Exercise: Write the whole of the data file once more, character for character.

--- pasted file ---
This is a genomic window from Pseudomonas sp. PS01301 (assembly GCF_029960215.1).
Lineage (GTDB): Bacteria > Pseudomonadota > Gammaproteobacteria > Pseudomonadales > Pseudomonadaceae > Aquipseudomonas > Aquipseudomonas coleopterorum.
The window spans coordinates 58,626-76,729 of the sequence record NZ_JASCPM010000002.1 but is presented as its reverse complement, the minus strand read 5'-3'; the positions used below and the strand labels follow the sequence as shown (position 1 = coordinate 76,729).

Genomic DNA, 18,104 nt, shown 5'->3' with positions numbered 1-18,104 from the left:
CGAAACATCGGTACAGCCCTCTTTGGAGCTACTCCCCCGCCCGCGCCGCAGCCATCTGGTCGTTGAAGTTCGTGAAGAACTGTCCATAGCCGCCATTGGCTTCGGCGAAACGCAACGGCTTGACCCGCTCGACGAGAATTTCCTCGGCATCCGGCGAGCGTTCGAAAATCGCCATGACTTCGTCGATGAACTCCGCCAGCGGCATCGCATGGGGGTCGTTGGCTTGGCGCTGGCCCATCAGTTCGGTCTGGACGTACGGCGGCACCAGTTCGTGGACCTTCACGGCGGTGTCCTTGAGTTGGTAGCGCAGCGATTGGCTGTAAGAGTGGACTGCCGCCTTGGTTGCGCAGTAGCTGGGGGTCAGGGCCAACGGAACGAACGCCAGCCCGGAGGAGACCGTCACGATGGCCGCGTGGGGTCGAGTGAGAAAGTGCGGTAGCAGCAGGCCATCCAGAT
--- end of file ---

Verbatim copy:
This is a genomic window from Pseudomonas sp. PS01301 (assembly GCF_029960215.1).
Lineage (GTDB): Bacteria > Pseudomonadota > Gammaproteobacteria > Pseudomonadales > Pseudomonadaceae > Aquipseudomonas > Aquipseudomonas coleopterorum.
The window spans coordinates 58,626-76,729 of the sequence record NZ_JASCPM010000002.1 but is presented as its reverse complement, the minus strand read 5'-3'; the positions used below and the strand labels follow the sequence as shown (position 1 = coordinate 76,729).

Genomic DNA, 18,104 nt, shown 5'->3' with positions numbered 1-18,104 from the left:
CGAAACATCGGTACAGCCCTCTTTGGAGCTACTCCCCCGCCCGCGCCGCAGCCATCTGGTCGTTGAAGTTCGTGAAGAACTGTCCATAGCCGCCATTGGCTTCGGCGAAACGCAACGGCTTGACCCGCTCGACGAGAATTTCCTCGGCATCCGGCGAGCGTTCGAAAATCGCCATGACTTCGTCGATGAACTCCGCCAGCGGCATCGCATGGGGGTCGTTGGCTTGGCGCTGGCCCATCAGTTCGGTCTGGACGTACGGCGGCACCAGTTCGTGGACCTTCACGGCGGTGTCCTTGAGTTGGTAGCGCAGCGATTGGCTGTAAGAGTGGACTGCCGCCTTGGTTGCGCAGTAGCTGGGGGTCAGGGCCAACGGAACGAACGCCAGCCCGGAGGAGACCGTCACGATGGCCGCGTGGGGTCGAGTGAGAAAGTGCGGTAGCAGCAGGCCATCCAGAT